Backers say there is nothing unusual in the legislation. Members of the Petro Poroshenko Bloc (BPP) and others note that the president is not only the head of state in Ukraine, but the commander-in-chief as well.

Military Status Without Obligations?

Critics say a section of the legislation dealing with "security zones" makes insufficient reference to human rights issues and hands too much power to security forces.

In the zones, to be determined by the chief of staff of the armed forces, security forces will be able to wield broad powers. Among other things, security forces will have the right to use weapons, detain citizens, inspect and seize vehicles, and even enter and occupy homes.

This smacks of instituting martial law, says Oleksandra Dvorestskaya, the executive director of the charitable foundation Vostok SOS.

Supporters of the bill say concerns and fears of human rights activists are overblown. Andriy Teteruk, a deputy from the People's Front party, says armed forces will only be used to guarantee the security and reintegration of parts of the Donbas controlled by Russia-backed separatists.

"There are no measures in this bill that will lead to the violation of rights of Ukrainian citizens," Teteruk argues.

Will It Reopen Trade With The Separatists?

Some critics say the legislation gives the green light to resume commercial activities with the separatist-controlled areas. This is because, they believe, it grants the armed forces the authority to determine what is and what isn't essential trade.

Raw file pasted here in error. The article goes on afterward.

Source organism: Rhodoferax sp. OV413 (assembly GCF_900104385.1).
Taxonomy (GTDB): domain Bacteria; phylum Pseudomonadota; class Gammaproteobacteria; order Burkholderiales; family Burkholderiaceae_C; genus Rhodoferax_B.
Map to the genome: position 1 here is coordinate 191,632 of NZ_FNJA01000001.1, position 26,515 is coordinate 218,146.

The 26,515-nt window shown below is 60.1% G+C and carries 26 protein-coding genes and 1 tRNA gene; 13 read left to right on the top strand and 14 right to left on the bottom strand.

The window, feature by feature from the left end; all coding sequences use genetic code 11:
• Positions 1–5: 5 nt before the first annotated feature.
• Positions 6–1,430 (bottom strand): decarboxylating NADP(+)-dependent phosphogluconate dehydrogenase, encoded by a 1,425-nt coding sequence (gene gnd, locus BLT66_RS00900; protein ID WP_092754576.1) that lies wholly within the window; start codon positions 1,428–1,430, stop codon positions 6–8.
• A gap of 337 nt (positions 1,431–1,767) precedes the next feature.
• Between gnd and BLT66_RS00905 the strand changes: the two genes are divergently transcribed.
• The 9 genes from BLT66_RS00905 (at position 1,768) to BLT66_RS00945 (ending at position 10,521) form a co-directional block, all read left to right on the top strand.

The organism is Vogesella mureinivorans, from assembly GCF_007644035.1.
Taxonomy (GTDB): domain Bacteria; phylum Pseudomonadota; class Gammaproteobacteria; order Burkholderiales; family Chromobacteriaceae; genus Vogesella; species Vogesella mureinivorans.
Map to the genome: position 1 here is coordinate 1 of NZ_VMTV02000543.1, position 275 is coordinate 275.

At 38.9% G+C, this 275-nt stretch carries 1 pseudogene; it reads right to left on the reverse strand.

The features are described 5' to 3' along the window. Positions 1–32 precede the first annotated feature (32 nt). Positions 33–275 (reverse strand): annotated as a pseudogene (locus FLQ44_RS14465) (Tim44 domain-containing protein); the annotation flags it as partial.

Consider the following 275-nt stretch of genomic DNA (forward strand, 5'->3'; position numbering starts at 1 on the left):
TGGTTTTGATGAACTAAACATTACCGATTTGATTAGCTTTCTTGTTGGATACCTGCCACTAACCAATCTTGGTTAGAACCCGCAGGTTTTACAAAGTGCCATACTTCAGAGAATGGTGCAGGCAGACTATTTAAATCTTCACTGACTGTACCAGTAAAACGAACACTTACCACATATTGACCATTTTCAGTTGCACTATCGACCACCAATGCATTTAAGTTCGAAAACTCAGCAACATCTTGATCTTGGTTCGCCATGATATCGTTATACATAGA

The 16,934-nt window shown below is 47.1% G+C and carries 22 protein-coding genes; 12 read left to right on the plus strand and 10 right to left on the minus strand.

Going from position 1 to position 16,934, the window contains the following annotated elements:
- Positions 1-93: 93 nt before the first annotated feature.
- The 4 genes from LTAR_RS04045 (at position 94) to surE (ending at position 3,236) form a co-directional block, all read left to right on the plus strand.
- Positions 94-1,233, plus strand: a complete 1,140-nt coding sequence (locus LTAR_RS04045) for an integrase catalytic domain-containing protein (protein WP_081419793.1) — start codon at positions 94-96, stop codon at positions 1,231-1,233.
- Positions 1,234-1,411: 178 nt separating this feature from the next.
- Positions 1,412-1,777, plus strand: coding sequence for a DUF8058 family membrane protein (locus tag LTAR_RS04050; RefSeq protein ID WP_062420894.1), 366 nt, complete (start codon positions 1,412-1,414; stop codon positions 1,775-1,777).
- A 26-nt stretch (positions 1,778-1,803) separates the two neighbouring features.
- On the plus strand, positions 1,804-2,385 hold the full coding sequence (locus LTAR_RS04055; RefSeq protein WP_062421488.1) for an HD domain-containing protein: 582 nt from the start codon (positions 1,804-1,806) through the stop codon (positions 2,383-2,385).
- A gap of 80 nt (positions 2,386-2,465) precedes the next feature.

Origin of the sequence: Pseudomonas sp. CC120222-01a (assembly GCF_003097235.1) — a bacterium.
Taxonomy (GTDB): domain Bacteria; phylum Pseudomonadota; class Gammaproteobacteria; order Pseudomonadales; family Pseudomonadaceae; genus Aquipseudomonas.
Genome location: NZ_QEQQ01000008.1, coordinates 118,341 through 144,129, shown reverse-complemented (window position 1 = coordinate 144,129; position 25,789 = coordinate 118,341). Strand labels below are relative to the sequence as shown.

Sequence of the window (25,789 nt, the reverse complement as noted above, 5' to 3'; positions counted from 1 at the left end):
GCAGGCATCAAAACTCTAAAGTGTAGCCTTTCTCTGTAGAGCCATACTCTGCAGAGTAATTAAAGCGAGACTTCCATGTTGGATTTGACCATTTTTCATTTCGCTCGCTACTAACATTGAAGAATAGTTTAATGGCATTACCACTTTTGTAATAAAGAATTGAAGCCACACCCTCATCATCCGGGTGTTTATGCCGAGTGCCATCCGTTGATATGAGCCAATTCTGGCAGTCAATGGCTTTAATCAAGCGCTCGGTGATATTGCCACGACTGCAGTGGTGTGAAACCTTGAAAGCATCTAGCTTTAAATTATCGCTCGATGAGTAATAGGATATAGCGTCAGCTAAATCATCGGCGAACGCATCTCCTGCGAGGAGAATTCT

Ivan Vinnik, a deputy from the BPP, has called such concerns "absurd, nonsense, and a deliberate provocation."

He notes that the authority for determining the level and type of trade between the separatist-controlled areas and the rest of Ukraine will remain in the hands of the Cabinet of Ministers. The legislation, Vinnik contends, will not change that.

A ban on trade and transport blockade of the east was introduced last year.

Are The Minsk Agreements History?

The bill fails to mention the European-backed peace deals known as the Minsk accords. Critics question whether this could complicate efforts to implement Minsk II, the February 2015 agreement aimed at ending the war in eastern Ukraine.

Language regarding the Minsk accords was removed after much debate ahead of the first reading of the bill.

Mykhailo Papiyev, of the Opposition Bloc, said ahead of the January 18 vote that this glaring omission would force the bloc to oppose the legislation.

"Can our Western partners interpret this [passage of the legislation] as proof of Ukraine's withdrawal from the Minsk accords? In my opinion, they can," says Papiyev.

Written by Tony Wesolowsky based on reporting by RFE/RL Ukrainian Service correspondent Yana Polyanska
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    Tony Wesolowsky

    Tony Wesolowsky is a senior correspondent for RFE/RL in Prague, covering Belarus, Ukraine, Russia, and Central Europe, as well as energy issues. His work has also appeared in The Philadelphia Inquirer, the Christian Science Monitor, and the Bulletin Of The Atomic Scientists.

RFE/RL has been declared an "undesirable organization" by the Russian government.